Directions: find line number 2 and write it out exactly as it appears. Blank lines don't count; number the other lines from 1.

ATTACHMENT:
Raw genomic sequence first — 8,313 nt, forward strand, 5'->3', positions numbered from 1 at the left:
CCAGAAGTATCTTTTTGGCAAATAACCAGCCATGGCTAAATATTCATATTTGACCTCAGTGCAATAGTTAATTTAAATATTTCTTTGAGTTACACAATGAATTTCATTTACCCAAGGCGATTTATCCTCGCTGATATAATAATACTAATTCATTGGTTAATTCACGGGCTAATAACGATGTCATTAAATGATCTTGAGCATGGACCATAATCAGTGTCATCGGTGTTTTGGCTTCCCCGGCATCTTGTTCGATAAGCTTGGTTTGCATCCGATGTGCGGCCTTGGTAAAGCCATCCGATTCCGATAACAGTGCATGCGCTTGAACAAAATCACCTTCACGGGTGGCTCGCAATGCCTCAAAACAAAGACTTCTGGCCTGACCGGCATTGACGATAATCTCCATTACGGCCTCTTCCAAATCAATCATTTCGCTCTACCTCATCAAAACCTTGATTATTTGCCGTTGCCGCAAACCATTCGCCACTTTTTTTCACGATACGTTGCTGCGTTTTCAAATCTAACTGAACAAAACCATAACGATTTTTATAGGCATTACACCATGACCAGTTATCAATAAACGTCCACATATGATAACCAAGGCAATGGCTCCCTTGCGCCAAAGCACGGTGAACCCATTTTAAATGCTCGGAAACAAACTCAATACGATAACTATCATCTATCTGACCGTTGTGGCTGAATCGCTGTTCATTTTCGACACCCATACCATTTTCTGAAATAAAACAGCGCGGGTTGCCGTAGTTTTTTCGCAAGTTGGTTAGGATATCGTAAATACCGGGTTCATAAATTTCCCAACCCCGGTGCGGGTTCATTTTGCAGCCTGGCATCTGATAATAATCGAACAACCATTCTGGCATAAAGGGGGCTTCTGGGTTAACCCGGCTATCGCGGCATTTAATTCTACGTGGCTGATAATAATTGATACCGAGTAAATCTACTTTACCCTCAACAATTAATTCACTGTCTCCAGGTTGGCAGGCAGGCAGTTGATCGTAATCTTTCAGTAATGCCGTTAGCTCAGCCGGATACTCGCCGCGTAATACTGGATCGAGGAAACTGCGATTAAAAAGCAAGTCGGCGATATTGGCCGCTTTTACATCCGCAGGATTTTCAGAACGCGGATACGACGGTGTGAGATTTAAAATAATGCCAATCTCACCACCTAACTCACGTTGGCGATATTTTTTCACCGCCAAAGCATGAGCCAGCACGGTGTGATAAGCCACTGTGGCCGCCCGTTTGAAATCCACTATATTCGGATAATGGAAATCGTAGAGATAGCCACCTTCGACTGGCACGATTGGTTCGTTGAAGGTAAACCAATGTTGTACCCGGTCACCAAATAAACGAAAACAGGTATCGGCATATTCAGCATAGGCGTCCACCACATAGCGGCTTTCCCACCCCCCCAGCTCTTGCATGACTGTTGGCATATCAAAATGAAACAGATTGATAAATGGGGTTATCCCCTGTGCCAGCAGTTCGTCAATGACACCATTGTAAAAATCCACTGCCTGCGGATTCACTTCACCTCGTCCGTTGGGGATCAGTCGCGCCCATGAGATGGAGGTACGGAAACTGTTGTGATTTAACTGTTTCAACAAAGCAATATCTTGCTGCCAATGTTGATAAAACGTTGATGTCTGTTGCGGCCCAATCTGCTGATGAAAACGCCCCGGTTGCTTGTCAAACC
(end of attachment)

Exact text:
CCAGAAGTATCTTTTTGGCAAATAACCAGCCATGGCTAAATATTCATATTTGACCTCAGTGCAATAGTTAATTTAAATATTTCTTTGAGTTACACAATGAATTTCATTTACCCAAGGCGATTTATCCTCGCTGATATAATAATACTAATTCATTGGTTAATTCACGGGCTAATAACGATGTCATTAAATGATCTTGAGCATGGACCATAATCAGTGTCATCGGTGTTTTGGCTTCCCCGGCATCTTGTTCGATAAGCTTGGTTTGCATCCGATGTGCGGCCTTGGTAAAGCCATCCGATTCCGATAACAGTGCATGCGCTTGAACAAAATCACCTTCACGGGTGGCTCGCAATGCCTCAAAACAAAGACTTCTGGCCTGACCGGCATTGACGATAATCTCCATTACGGCCTCTTCCAAATCAATCATTTCGCTCTACCTCATCAAAACCTTGATTATTTGCCGTTGCCGCAAACCATTCGCCACTTTTTTTCACGATACGTTGCTGCGTTTTCAAATCTAACTGAACAAAACCATAACGATTTTTATAGGCATTACACCATGACCAGTTATCAATAAACGTCCACATATGATAACCAAGGCAATGGCTCCCTTGCGCCAAAGCACGGTGAACCCATTTTAAATGCTCGGAAACAAACTCAATACGATAACTATCATCTATCTGACCGTTGTGGCTGAATCGCTGTTCATTTTCGACACCCATACCATTTTCTGAAATAAAACAGCGCGGGTTGCCGTAGTTTTTTCGCAAGTTGGTTAGGATATCGTAAATACCGGGTTCATAAATTTCCCAACCCCGGTGCGGGTTCATTTTGCAGCCTGGCATCTGATAATAATCGAACAACCATTCTGGCATAAAGGGGGCTTCTGGGTTAACCCGGCTATCGCGGCATTTAATTCTACGTGGCTGATAATAATTGATACCGAGTAAATCTACTTTACCCTCAACAATTAATTCACTGTCTCCAGGTTGGCAGGCAGGCAGTTGATCGTAATCTTTCAGTAATGCCGTTAGCTCAGCCGGATACTCGCCGCGTAATACTGGATCGAGGAAACTGCGATTAAAAAGCAAGTCGGCGATATTGGCCGCTTTTACATCCGCAGGATTTTCAGAACGCGGATACGACGGTGTGAGATTTAAAATAATGCCAATCTCACCACCTAACTCACGTTGGCGATATTTTTTCACCGCCAAAGCATGAGCCAGCACGGTGTGATAAGCCACTGTGGCCGCCCGTTTGAAATCCACTATATTCGGATAATGGAAATCGTAGAGATAGCCACCTTCGACTGGCACGATTGGTTCGTTGAAGGTAAACCAATGTTGTACCCGGTCACCAAATAAACGAAAACAGGTATCGGCATATTCAGCATAGGCGTCCACCACATAGCGGCTTTCCCACCCCCCCAGCTCTTGCATGACTGTTGGCATATCAAAATGAAACAGATTGATAAATGGGGTTATCCCCTGTGCCAGCAGTTCGTCAATGACACCATTGTAAAAATCCACTGCCTGCGGATTCACTTCACCTCGTCCGTTGGGGATCAGTCGCGCCCATGAGATGGAGGTACGGAAACTGTTGTGATTTAACTGTTTCAACAAAGCAATATCTTGCTGCCAATGTTGATAAAACGTTGATGTCTGTTGCGGCCCAATCTGCTGATGAAAACGCCCCGGTTGCTTGTCAAACC